2. The switch of claim l in which said blade is divided over a portion of its length by Vspaced longitudinal slots forming outer blade sections and a central blade section, said outer blade sections being secured to said blade mount and said central section being engaged by said blade mount and placed under compression thereby.
3. The switch of claim l including a frame plate, an anchor pin extending from said frame plate and having a at outer portion, said blade mount being secured to said flat portion, and said reset arm being formed of resilient material and being mounted at one end of said tlat portion.
4. In a switch of the type having a switch blade adapted for actuation between operative positions, an actuating member operatively related to said switch blade and movable for etecting actuation of said blade, and pivot means for pivotally mounting said member for actuating movement; the improvement in said pivot means characterized by said actuating member having a flat end portion, and comprising a split roll pin receiving the hat end portion of said actuating member and gripping said end portion between opposed edges formed by the split, said opposed edges yieldably closing upon said end portion to maintain said roll pin and member in assembled relation, and means journalling said split roll pin for pivoting movement with said actuating member.
5. The improvement of claim 4, which includes a leaf spring member, said spring member has a at end portion arranged face to face with the end portion of said actuating member and received and gripped between said opposed edges, said leaf spring member has a portion spaced away from said blade, and said leaf spring member is adapted upon the application of actuating force to said portion to effect actuating movement of said member.
6. The improvement of claim 5, in Ywhich said actuating member has means engaging said spring portion and placing the spring under a predetermined pre-stress, said switch blade is adapted to actuate upon the application to said spring portion of a force less than the pre-stressing force, and said spring port-ion is adapted to move independently of said actuating member upon the applicat-ion of force greater than said pre-stressing force.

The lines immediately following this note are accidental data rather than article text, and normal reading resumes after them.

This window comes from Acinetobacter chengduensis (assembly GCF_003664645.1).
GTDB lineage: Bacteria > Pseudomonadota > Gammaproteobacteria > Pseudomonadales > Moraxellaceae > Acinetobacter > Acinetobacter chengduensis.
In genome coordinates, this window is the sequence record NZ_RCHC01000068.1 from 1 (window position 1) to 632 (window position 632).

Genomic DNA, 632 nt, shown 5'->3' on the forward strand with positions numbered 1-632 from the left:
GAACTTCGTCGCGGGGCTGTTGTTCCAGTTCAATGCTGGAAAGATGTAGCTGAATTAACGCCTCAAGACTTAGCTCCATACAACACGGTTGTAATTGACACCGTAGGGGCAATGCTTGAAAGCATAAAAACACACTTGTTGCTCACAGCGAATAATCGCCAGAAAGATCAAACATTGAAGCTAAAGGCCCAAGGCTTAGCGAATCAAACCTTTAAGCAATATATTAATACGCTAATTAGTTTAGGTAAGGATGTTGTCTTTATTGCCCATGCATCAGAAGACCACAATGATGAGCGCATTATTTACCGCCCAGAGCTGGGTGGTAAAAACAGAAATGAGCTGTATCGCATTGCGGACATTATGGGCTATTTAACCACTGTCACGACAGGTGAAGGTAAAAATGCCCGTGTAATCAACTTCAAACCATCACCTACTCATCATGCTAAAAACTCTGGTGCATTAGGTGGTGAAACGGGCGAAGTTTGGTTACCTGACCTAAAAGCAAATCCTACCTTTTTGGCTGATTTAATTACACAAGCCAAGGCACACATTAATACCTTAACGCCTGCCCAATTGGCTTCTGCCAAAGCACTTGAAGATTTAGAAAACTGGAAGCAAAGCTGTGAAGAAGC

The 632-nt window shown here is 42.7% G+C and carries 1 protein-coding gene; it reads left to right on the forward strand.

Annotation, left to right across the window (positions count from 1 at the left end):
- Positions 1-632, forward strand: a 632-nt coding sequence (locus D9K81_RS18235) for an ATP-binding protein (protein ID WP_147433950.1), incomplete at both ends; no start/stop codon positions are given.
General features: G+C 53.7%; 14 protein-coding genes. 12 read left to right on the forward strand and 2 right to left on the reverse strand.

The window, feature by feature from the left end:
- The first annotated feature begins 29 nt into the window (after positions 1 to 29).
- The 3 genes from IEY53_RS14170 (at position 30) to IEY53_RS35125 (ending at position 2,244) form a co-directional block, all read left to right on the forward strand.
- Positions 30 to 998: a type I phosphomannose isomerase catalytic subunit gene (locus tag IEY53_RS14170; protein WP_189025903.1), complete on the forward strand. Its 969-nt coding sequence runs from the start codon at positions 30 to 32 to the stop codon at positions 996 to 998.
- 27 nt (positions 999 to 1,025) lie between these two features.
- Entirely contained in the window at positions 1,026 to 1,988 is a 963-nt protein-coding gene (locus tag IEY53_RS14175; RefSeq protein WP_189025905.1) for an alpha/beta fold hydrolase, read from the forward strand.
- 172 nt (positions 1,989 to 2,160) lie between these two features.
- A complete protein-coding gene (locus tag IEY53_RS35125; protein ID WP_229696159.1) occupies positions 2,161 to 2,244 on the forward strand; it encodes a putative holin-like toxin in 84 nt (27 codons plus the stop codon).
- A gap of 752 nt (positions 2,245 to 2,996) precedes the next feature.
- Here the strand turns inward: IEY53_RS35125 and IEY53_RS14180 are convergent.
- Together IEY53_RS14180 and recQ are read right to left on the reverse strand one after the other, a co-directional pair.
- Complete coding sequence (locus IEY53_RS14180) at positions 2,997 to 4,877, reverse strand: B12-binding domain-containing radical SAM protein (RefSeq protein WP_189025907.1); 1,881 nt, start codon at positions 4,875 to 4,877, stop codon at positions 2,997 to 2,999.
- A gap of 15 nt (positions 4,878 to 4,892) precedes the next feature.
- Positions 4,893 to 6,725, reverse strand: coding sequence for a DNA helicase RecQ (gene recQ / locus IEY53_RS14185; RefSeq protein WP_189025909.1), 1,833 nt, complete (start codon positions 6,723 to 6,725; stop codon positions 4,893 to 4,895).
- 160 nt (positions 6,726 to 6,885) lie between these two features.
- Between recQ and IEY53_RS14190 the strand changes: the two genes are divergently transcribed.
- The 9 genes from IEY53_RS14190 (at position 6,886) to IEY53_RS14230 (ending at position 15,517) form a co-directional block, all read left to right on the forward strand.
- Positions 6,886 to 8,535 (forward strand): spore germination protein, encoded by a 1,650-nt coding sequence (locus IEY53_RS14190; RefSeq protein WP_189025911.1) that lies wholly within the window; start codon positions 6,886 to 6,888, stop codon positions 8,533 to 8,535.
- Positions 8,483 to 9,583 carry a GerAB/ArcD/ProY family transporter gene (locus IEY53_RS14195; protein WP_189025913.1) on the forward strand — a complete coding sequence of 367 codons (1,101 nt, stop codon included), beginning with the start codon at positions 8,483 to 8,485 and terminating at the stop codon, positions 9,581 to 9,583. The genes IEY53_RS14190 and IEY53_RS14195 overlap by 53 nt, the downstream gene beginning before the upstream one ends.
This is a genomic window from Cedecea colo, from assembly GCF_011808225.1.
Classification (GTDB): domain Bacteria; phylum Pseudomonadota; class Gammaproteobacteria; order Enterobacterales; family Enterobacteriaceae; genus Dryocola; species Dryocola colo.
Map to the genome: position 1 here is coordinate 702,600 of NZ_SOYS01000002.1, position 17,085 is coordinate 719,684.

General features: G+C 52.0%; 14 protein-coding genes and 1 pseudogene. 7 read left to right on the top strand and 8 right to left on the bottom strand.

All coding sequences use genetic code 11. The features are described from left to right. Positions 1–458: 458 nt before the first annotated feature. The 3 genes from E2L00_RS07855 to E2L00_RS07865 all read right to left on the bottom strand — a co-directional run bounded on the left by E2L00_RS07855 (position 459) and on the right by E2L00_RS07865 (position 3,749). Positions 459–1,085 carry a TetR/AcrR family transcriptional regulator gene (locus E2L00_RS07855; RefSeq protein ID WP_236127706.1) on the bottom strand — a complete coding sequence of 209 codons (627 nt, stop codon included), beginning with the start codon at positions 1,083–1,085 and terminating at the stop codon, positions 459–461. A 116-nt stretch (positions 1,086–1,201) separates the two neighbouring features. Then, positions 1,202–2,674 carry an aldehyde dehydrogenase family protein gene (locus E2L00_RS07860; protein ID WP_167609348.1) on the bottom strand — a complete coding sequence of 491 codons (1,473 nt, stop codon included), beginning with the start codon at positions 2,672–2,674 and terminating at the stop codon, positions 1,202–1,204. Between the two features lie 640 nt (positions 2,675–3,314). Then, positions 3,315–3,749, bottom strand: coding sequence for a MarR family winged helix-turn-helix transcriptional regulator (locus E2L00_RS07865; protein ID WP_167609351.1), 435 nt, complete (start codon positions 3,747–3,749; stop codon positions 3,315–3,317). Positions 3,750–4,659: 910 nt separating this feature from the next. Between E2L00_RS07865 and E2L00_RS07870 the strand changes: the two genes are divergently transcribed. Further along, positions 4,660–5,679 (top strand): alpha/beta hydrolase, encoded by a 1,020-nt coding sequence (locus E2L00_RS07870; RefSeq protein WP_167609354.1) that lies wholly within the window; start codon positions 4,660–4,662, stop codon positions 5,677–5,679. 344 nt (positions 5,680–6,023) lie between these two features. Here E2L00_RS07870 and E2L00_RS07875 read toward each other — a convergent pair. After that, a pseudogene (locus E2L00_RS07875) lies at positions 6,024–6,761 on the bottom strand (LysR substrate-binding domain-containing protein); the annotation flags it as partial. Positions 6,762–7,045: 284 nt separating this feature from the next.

7. The improvement of claim 4, in which said blade comprises a tlat member divided over a portion of its length by spaced longitudinal slots forming outer blade section and a central blade section, said outer blade sections are secured to a mounting plate, said plate has a tongue projecting into the plane of the blade and engaging the central `section thereof to place said central section under compression, and said mounting plate includes portions at opposite sides of said blade extending at right angles to the blade and journalling said roll pin at its ends for limited rotational movement.
8. The improvement of claim 4, in which said roll pin has end portions extending beyond the edges of said actuating member, and means are provided for journalling the end portions of said roll pin for limited rotational movement.
9. An assembly of members pivotable one with respect to the other, comprising a ilrst member having journal means therein, a split roll pin received in said journal means and adapted for rotational movement therein, and a second member having a at portion received and gripped between opposed edges formed by the split in said roll pin said opposed edges yieldably closing upon said flat portion to maintain said roll pin and second member in assembled relation.
10. The assembly of claim 9, in which said second member comprises a plurality of ilat elements placed face to face, said elements being clamped together by the gripping action of said roll pin.
11. The assembly of claim 9, in which the axial length of said roll pin exceeds the width of said at portion, and said journal means comprises means engaging the roll pin at its ends.
l2. A switch actuator, comprising a relatively rigid actuating arm, means mounting said actuating arm at one end for pivotal movement, a leaf spring member secured at one end to said actuating arm and having a free end portion spaced from said arm, said free end portion being urged away from said arm, said arm having limiting means engaging said free end portion and limiting the spacing between said end portion and said arm, said limiting means holding said spring member in a condition of predetermined pre-stress, and means to move said actuating arm comprising a member acting on said leaf spring member.
13. The switch actuator of claim l2, in which said spring member is secured to said actuating arm by a split roll pin, and said arm and spring member have flat portions placed face to face and received and gripped between opposed edges formed by the split in said roll pm.
References Cited in the file of this patent UNITED STATES PATENTS 862,114 Skinner Juli' 30, 1907 1,695,943 Bally Dec. 18, 1928 1,934,528 -Faries NOV. 7, 1933 2,374,986 Fetter May l, 1945 2,385,887 Shaw Oct. 2, 1945 2,448,230 Miller Aug. 31, 1948 2,728,826 Lauder Dec. 27, 1955 2,773,955 Haydon et al Dec. 11, 1956 2,790,869 Hanson Apr. 30, 1957 2,897,308 Fergus July 28, 1959 FOREIGN PATENTS 180,921 Switzerland Feb. l, 1936 104,832 Australia Aug. 16, 1938